THE MAN WHO WOULD BE QUEEN
From page 38 of Classic Rock Magazine January 2006
Roy Thomas Baker was the ‘fifth member of Queen’, the producer who gave them that sound.
Who made who? Did Roy Thomas Baker, co-producer of A Night at The Opera with the band, make Queen; or did Queen make Roy Thomas Baker? A bit of both probably, because they were invaluable to each other. However, it is fair to say that, 30 years on and with the new Darkness album under his belt, RTB is still remembered as the man who produced Queen.
When 1975 was turning into ’76, Roy’s reputation was going through the roof. I caught up with him in the same studio where much of A Night at The Opera was recorded – SARM in West London. He was working with Pilot (you remember, ‘Januar-eee, sick and tired, you’ve been hangin’ on me...’ etc etc). As it happens, Pilot weren’t a bad band and with Ian Bairnson on board as guitarist, they wanted a rockier edge to their stuff.
RTB first got into the record business in 1963 when he joined Decca as assistant engineer. His early conquests included Ten Years After, Savoy Brown, John Mayall, The Rolling Stones, Dr John, Eric Clapton and Delaney & Bonnie. Not a bad start, you’d think. His first production was on Nazareth’s second album, 1972’s Exercises , which failed to set the world alight.
By then, he had taken the visionary step of forming his own production company and got a call from a new band called Queen. Brian May and Roger Taylor invited him down to the just opened De Lane Lea studios to check them out. Queen had landed the gig of testing the acoustics. Bagging free studio time had saved them a lot of money they didn’t have in the early days. When Baker arrived at the studio, Queen were playing Keep Yourself Alive , yet to be recorded... He went on to produce said song and the rest on Queen .
“On a personal level, I feel closer to them than to anyone else,” Baker said then. “Because I’d only produced one album before Queen, I’ve matured as a producer as they’ve matured as a band. We’ve grown together.” Queen and Roy Thomas Baker would constantly experiment. Baker had a reputation throughout Europe as a guinea pig for new electronic gadgets. When he would get a new-fangled gizmo, he would take it along to Queen sessions, let the band play with it, and sometimes it would end up on record.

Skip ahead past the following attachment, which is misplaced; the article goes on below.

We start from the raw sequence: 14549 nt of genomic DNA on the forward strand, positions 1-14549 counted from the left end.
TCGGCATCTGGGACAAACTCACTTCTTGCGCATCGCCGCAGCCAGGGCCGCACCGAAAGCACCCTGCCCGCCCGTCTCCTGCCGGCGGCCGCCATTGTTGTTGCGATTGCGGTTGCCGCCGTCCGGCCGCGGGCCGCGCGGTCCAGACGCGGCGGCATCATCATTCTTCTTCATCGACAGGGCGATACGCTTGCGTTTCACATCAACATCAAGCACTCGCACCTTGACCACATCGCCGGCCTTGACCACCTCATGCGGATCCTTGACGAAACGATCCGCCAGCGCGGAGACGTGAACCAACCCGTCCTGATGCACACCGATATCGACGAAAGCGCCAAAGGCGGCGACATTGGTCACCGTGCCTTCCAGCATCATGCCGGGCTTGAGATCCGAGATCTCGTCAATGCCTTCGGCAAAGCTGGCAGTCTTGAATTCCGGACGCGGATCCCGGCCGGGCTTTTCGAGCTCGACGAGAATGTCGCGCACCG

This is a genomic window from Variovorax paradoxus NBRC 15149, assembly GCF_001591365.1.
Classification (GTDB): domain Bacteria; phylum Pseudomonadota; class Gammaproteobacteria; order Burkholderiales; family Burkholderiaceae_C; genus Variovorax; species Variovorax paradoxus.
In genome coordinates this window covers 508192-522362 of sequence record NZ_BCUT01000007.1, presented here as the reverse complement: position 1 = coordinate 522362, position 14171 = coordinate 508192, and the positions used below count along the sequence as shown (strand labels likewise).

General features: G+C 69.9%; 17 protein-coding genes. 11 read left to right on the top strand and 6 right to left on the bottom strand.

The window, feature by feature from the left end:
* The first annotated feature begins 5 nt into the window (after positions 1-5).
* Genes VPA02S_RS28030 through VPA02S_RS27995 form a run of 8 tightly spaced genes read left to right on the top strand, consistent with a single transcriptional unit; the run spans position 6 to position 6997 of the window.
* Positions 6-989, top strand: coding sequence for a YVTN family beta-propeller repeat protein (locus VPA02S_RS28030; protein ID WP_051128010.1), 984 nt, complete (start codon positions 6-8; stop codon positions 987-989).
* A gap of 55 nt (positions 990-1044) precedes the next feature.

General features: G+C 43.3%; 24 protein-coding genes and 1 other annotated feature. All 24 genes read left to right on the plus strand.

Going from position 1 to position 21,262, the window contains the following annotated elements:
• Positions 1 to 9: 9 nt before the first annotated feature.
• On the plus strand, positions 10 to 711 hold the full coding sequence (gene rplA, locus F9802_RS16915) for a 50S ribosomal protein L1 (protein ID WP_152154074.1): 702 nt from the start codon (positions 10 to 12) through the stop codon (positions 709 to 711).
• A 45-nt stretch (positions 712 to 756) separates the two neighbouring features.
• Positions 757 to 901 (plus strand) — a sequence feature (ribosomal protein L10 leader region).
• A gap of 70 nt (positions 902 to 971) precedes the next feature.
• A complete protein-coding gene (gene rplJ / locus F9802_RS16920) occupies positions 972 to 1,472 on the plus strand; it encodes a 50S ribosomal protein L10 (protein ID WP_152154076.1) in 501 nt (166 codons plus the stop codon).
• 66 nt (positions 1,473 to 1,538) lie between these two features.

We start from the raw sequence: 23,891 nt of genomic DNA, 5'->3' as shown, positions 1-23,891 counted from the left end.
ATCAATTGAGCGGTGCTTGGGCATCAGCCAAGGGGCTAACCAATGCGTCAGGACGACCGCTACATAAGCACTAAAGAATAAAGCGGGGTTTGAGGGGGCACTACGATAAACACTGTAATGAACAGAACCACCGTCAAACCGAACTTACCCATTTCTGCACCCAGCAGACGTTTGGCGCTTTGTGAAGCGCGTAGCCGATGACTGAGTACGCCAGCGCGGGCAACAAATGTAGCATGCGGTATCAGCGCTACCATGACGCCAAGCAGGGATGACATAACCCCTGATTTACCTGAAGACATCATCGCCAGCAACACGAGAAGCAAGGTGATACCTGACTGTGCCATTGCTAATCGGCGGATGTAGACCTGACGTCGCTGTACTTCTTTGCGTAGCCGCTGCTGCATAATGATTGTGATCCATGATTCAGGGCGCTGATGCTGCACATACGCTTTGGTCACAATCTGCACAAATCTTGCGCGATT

“Working with Queen, you can’t put it in normal terms,” he explained. “We’re up against the usual thing of diminishing returns. For instance, if you spend a month on an album, it might be good; but if you spend two months on the same album, it doesn’t necessarily mean it’s going to be twice as good. To get that, you have to work on something for four months.”
Which is exactly what they did with A Night At The Opera ...
“Queen can’t work like any normal group. They utilise each other’s talents to the fullest. The middle operatic section in Bohemian Rhapsody , for example, took about six to seven days to record in total. It was multi-tracked and there were so many harmonies that it takes quite a while to sort it out It’s the same case with Brian May’s harmony guitar work.”
Baker concluded: “A lot of the band’s ideas are revolutionary in 1975; a lot of the style is revolutionary. You’ve got a band that has a relatively heavy rhythm section, is versatile musically and sings exceedingly well. The Queen situation is unique.” He wasn’t far wrong.